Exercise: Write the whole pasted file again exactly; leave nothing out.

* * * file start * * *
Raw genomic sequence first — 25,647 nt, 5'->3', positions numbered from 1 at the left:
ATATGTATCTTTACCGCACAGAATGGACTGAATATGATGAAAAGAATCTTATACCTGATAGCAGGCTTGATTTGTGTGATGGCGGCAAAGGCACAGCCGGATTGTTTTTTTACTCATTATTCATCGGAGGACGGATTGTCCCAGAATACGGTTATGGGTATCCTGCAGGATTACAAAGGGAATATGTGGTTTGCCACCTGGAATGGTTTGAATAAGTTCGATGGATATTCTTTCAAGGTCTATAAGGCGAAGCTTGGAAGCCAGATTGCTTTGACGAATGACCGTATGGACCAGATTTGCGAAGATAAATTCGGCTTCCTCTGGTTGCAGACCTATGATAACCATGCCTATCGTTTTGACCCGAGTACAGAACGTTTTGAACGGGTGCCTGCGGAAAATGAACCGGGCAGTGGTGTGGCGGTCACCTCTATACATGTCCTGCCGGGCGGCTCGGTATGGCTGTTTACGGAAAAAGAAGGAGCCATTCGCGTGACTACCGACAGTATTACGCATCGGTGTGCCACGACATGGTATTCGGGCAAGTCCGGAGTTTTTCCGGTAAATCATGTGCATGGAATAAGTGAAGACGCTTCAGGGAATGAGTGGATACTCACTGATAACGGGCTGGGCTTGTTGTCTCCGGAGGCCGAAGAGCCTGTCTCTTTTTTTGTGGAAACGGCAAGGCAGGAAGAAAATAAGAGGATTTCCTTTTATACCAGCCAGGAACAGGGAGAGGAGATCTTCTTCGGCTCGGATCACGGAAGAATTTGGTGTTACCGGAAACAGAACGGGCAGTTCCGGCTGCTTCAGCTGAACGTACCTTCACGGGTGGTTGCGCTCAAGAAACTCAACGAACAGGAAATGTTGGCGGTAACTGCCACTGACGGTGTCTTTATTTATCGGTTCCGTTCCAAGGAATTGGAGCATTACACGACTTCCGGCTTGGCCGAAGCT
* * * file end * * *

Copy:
Raw genomic sequence first — 25,647 nt, 5'->3', positions numbered from 1 at the left:
ATATGTATCTTTACCGCACAGAATGGACTGAATATGATGAAAAGAATCTTATACCTGATAGCAGGCTTGATTTGTGTGATGGCGGCAAAGGCACAGCCGGATTGTTTTTTTACTCATTATTCATCGGAGGACGGATTGTCCCAGAATACGGTTATGGGTATCCTGCAGGATTACAAAGGGAATATGTGGTTTGCCACCTGGAATGGTTTGAATAAGTTCGATGGATATTCTTTCAAGGTCTATAAGGCGAAGCTTGGAAGCCAGATTGCTTTGACGAATGACCGTATGGACCAGATTTGCGAAGATAAATTCGGCTTCCTCTGGTTGCAGACCTATGATAACCATGCCTATCGTTTTGACCCGAGTACAGAACGTTTTGAACGGGTGCCTGCGGAAAATGAACCGGGCAGTGGTGTGGCGGTCACCTCTATACATGTCCTGCCGGGCGGCTCGGTATGGCTGTTTACGGAAAAAGAAGGAGCCATTCGCGTGACTACCGACAGTATTACGCATCGGTGTGCCACGACATGGTATTCGGGCAAGTCCGGAGTTTTTCCGGTAAATCATGTGCATGGAATAAGTGAAGACGCTTCAGGGAATGAGTGGATACTCACTGATAACGGGCTGGGCTTGTTGTCTCCGGAGGCCGAAGAGCCTGTCTCTTTTTTTGTGGAAACGGCAAGGCAGGAAGAAAATAAGAGGATTTCCTTTTATACCAGCCAGGAACAGGGAGAGGAGATCTTCTTCGGCTCGGATCACGGAAGAATTTGGTGTTACCGGAAACAGAACGGGCAGTTCCGGCTGCTTCAGCTGAACGTACCTTCACGGGTGGTTGCGCTCAAGAAACTCAACGAACAGGAAATGTTGGCGGTAACTGCCACTGACGGTGTCTTTATTTATCGGTTCCGTTCCAAGGAATTGGAGCATTACACGACTTCCGGCTTGGCCGAAGCT